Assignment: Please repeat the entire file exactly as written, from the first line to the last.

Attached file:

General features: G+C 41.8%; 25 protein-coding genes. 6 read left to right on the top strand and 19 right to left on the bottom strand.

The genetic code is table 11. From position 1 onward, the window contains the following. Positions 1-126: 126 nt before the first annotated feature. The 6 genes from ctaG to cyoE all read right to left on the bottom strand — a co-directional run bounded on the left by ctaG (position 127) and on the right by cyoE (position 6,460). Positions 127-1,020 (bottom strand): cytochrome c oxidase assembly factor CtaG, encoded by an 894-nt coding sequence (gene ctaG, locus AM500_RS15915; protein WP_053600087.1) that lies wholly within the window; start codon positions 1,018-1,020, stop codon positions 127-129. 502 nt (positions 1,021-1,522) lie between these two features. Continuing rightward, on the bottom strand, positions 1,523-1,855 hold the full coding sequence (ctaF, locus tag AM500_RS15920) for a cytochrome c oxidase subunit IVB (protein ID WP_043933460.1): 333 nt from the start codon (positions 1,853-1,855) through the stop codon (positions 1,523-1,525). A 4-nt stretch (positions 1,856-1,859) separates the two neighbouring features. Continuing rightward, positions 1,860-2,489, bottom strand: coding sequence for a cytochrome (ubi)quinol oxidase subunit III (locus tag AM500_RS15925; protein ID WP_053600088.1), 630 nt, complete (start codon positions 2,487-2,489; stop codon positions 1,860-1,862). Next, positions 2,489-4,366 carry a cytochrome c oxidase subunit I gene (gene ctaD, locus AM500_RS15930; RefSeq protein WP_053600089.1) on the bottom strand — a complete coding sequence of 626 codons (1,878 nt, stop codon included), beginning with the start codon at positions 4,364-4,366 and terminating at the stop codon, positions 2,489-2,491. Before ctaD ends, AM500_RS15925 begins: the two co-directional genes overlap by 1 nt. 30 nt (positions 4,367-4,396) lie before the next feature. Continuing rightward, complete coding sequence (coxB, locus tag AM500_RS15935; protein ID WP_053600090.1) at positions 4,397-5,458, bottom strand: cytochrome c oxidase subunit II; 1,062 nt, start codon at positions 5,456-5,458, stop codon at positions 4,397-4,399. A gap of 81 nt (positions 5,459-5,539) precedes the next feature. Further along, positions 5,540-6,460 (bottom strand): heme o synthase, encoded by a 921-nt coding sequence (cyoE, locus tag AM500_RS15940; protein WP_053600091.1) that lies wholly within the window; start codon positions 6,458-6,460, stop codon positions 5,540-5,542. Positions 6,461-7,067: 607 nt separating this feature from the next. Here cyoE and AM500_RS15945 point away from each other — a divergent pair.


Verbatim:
General features: G+C 41.8%; 25 protein-coding genes. 6 read left to right on the top strand and 19 right to left on the bottom strand.

The genetic code is table 11. From position 1 onward, the window contains the following. Positions 1-126: 126 nt before the first annotated feature. The 6 genes from ctaG to cyoE all read right to left on the bottom strand — a co-directional run bounded on the left by ctaG (position 127) and on the right by cyoE (position 6,460). Positions 127-1,020 (bottom strand): cytochrome c oxidase assembly factor CtaG, encoded by an 894-nt coding sequence (gene ctaG, locus AM500_RS15915; protein WP_053600087.1) that lies wholly within the window; start codon positions 1,018-1,020, stop codon positions 127-129. 502 nt (positions 1,021-1,522) lie between these two features. Continuing rightward, on the bottom strand, positions 1,523-1,855 hold the full coding sequence (ctaF, locus tag AM500_RS15920) for a cytochrome c oxidase subunit IVB (protein ID WP_043933460.1): 333 nt from the start codon (positions 1,853-1,855) through the stop codon (positions 1,523-1,525). A 4-nt stretch (positions 1,856-1,859) separates the two neighbouring features. Continuing rightward, positions 1,860-2,489, bottom strand: coding sequence for a cytochrome (ubi)quinol oxidase subunit III (locus tag AM500_RS15925; protein ID WP_053600088.1), 630 nt, complete (start codon positions 2,487-2,489; stop codon positions 1,860-1,862). Next, positions 2,489-4,366 carry a cytochrome c oxidase subunit I gene (gene ctaD, locus AM500_RS15930; RefSeq protein WP_053600089.1) on the bottom strand — a complete coding sequence of 626 codons (1,878 nt, stop codon included), beginning with the start codon at positions 4,364-4,366 and terminating at the stop codon, positions 2,489-2,491. Before ctaD ends, AM500_RS15925 begins: the two co-directional genes overlap by 1 nt. 30 nt (positions 4,367-4,396) lie before the next feature. Continuing rightward, complete coding sequence (coxB, locus tag AM500_RS15935; protein ID WP_053600090.1) at positions 4,397-5,458, bottom strand: cytochrome c oxidase subunit II; 1,062 nt, start codon at positions 5,456-5,458, stop codon at positions 4,397-4,399. A gap of 81 nt (positions 5,459-5,539) precedes the next feature. Further along, positions 5,540-6,460 (bottom strand): heme o synthase, encoded by a 921-nt coding sequence (cyoE, locus tag AM500_RS15940; protein WP_053600091.1) that lies wholly within the window; start codon positions 6,458-6,460, stop codon positions 5,540-5,542. Positions 6,461-7,067: 607 nt separating this feature from the next. Here cyoE and AM500_RS15945 point away from each other — a divergent pair.